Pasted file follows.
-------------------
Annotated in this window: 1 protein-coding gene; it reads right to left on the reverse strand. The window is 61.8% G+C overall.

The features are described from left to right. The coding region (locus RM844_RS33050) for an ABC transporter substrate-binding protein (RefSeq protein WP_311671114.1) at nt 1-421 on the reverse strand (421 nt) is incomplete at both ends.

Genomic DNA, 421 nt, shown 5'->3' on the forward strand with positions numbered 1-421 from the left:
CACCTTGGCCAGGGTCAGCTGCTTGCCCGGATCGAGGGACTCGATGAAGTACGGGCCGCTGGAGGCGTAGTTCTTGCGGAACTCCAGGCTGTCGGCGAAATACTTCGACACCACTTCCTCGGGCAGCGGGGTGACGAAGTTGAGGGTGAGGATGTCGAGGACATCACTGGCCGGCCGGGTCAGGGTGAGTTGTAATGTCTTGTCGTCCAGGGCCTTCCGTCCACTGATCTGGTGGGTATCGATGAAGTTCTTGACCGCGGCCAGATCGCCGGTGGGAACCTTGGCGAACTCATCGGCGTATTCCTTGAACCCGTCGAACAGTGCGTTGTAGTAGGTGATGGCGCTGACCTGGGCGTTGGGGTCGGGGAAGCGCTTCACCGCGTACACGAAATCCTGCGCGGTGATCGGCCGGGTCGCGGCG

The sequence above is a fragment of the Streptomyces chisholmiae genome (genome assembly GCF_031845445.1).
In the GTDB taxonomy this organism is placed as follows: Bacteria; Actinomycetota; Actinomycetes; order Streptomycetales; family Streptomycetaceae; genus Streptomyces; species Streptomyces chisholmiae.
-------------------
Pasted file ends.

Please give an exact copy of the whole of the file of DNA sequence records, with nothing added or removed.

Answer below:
Annotated in this window: 1 protein-coding gene; it reads right to left on the reverse strand. The window is 61.8% G+C overall.

The features are described from left to right. The coding region (locus RM844_RS33050) for an ABC transporter substrate-binding protein (RefSeq protein WP_311671114.1) at nt 1-421 on the reverse strand (421 nt) is incomplete at both ends.

Genomic DNA, 421 nt, shown 5'->3' on the forward strand with positions numbered 1-421 from the left:
CACCTTGGCCAGGGTCAGCTGCTTGCCCGGATCGAGGGACTCGATGAAGTACGGGCCGCTGGAGGCGTAGTTCTTGCGGAACTCCAGGCTGTCGGCGAAATACTTCGACACCACTTCCTCGGGCAGCGGGGTGACGAAGTTGAGGGTGAGGATGTCGAGGACATCACTGGCCGGCCGGGTCAGGGTGAGTTGTAATGTCTTGTCGTCCAGGGCCTTCCGTCCACTGATCTGGTGGGTATCGATGAAGTTCTTGACCGCGGCCAGATCGCCGGTGGGAACCTTGGCGAACTCATCGGCGTATTCCTTGAACCCGTCGAACAGTGCGTTGTAGTAGGTGATGGCGCTGACCTGGGCGTTGGGGTCGGGGAAGCGCTTCACCGCGTACACGAAATCCTGCGCGGTGATCGGCCGGGTCGCGGCG

The sequence above is a fragment of the Streptomyces chisholmiae genome (genome assembly GCF_031845445.1).
In the GTDB taxonomy this organism is placed as follows: Bacteria; Actinomycetota; Actinomycetes; order Streptomycetales; family Streptomycetaceae; genus Streptomyces; species Streptomyces chisholmiae.